The pandemic causes: Sharp price increases for camping vehicles
For many, the dream of this flexible form of holiday has been put on hold. This is due to both a sharp rise in prices from the many international manufacturers and strongly increasing delivery times as a result of parts shortages in a number of areas. All of this is due to conditions that we can link to the ongoing corona pandemic, and no immediate solutions seem to be in sight.
Raw material scarcity
The scarcity of raw materials and parts in a number of areas has led to several turns in the price spiral. For the car manufacturers, it is primarily a question of scarce supplies of semiconductors and data chips that are used for everything from engine management and control of exhaust emissions, to dosing of braking power and stabilization of the car in a critical situation. Without these components, production stops. An example of this is the Fiat factory in Val de Sangro in Italy. They had to close for several weeks, and thus the Ducato, which is the most used brand both as a semi-manufactured chassis for superstructures and as a van for completion as city campers, became a valuable scarce commodity.
It is also part of history that a large number of components used in the production of motorhomes (and caravans) are produced in Asia. Increased prices for raw materials such as plastic granules, combined with freight rates that have skyrocketed over the past two years, also contribute to the strong price increase. A refrigerator for installation in a motorhome (or caravan) has increased by over NOK 1000 in purchase price, and now costs around NOK 4500 for the motorhome manufacturer. Windows have received a price increase of almost twenty percent and the price of tires and light alloy rims has increased by fifteen percent. Manufacturers who source components from overseas suppliers have had their shipping costs doubled, and even within Europe, increased shipping costs create a need for higher retail prices.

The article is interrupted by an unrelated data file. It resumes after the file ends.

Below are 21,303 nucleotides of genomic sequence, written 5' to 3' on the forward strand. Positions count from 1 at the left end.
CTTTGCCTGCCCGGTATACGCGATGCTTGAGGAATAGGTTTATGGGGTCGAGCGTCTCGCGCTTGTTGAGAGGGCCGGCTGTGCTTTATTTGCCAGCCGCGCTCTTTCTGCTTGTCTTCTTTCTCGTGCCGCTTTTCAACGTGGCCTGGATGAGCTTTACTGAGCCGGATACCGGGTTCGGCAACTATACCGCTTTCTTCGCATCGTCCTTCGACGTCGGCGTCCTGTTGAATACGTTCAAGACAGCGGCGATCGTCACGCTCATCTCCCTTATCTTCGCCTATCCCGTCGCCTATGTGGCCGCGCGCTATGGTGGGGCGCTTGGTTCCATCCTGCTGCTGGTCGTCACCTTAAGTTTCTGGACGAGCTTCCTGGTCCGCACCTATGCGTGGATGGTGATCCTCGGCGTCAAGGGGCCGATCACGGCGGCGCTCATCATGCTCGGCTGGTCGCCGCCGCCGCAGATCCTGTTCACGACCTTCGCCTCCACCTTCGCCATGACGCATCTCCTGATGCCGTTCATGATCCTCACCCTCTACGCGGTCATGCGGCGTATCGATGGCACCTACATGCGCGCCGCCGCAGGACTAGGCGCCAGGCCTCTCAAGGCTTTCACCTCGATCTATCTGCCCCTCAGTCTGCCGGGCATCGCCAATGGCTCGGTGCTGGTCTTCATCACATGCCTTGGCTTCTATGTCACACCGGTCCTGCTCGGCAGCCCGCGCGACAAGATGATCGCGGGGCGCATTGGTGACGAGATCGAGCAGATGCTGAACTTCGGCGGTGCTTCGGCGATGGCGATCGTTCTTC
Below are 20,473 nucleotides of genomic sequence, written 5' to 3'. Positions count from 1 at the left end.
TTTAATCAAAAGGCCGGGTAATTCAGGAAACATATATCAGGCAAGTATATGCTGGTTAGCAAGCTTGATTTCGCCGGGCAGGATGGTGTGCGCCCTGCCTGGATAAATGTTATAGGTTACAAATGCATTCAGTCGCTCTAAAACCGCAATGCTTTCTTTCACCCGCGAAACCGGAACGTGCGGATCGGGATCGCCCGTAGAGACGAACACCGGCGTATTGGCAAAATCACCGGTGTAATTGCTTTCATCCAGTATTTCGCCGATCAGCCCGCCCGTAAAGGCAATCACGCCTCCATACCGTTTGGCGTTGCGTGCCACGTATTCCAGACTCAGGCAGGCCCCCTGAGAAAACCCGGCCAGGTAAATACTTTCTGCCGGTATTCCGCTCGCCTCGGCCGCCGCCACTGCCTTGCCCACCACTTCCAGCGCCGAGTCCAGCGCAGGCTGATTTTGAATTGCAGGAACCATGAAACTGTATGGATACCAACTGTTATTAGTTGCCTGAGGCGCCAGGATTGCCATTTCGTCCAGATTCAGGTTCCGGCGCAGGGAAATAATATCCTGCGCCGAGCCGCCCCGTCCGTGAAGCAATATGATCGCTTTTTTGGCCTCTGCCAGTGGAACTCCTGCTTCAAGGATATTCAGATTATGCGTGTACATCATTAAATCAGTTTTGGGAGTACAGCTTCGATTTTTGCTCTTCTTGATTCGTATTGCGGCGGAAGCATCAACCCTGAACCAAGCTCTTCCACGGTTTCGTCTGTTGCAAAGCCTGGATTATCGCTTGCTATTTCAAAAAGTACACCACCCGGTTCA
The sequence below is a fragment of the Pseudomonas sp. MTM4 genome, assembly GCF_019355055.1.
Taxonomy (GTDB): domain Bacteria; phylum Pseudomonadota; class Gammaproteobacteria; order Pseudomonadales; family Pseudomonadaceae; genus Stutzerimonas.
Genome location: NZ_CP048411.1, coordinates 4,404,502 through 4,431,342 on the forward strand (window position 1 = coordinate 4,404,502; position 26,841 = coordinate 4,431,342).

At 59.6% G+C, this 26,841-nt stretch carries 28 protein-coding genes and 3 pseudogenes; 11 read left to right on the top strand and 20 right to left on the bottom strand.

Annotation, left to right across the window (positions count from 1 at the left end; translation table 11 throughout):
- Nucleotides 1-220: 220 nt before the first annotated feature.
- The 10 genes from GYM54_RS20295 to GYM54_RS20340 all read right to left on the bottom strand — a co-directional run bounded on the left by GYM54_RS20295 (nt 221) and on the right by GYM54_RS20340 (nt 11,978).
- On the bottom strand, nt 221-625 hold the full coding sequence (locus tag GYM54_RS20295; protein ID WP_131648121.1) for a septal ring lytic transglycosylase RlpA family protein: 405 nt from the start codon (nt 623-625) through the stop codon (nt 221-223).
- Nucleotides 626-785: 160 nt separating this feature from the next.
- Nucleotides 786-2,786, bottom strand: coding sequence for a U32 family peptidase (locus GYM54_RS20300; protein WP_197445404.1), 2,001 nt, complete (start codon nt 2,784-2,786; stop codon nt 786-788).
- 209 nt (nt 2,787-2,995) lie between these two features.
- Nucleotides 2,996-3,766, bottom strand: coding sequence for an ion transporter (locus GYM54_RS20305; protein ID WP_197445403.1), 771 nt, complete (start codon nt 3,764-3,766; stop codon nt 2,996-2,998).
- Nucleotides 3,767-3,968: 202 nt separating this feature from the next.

Long delivery times
Unfortunately, it is not only about an unwanted price increase, but also long delivery times. If you order a new motorhome today, in many cases it will now be a matter of delivery dates as far forward as the end of 2022 at the earliest. This makes both pricing and calculation of equipment packages difficult. For contracts with a fixed price agreement – or with a framework that allows a smaller price mark-up – entered into in 2021, both retailers and manufacturers are now at risk of incurring large losses.
Release from contracts
In Germany, there are examples of motorhome manufacturers now asking their dealers to try to buy themselves out of concluded sales contracts in order to limit losses. The situation is anything but rosy, and stands in stark contrast to the large turnover growth for the industry in 2020 and 2021 as a result of the corona pandemic's travel restrictions, when camping life and car holidays really experienced a renaissance.
Increasing used prices
Rising prices for factory new motorhomes lead to good times for owners of newer used motorhomes. Seen in light of the corona pandemic, interest in motorhome holidays is still growing. Distance and safety are important arguments - where crowded airports and cramped airplanes or train compartments are poor options for those seeking safety. Inflation growth of over five per cent in Norway in 2021 naturally affects Norwegian households in a negative direction, but there is little doubt that the motorhome and caravan industry will continue to be met with great interest from the public. The challenge will be to get enough products to meet demand.
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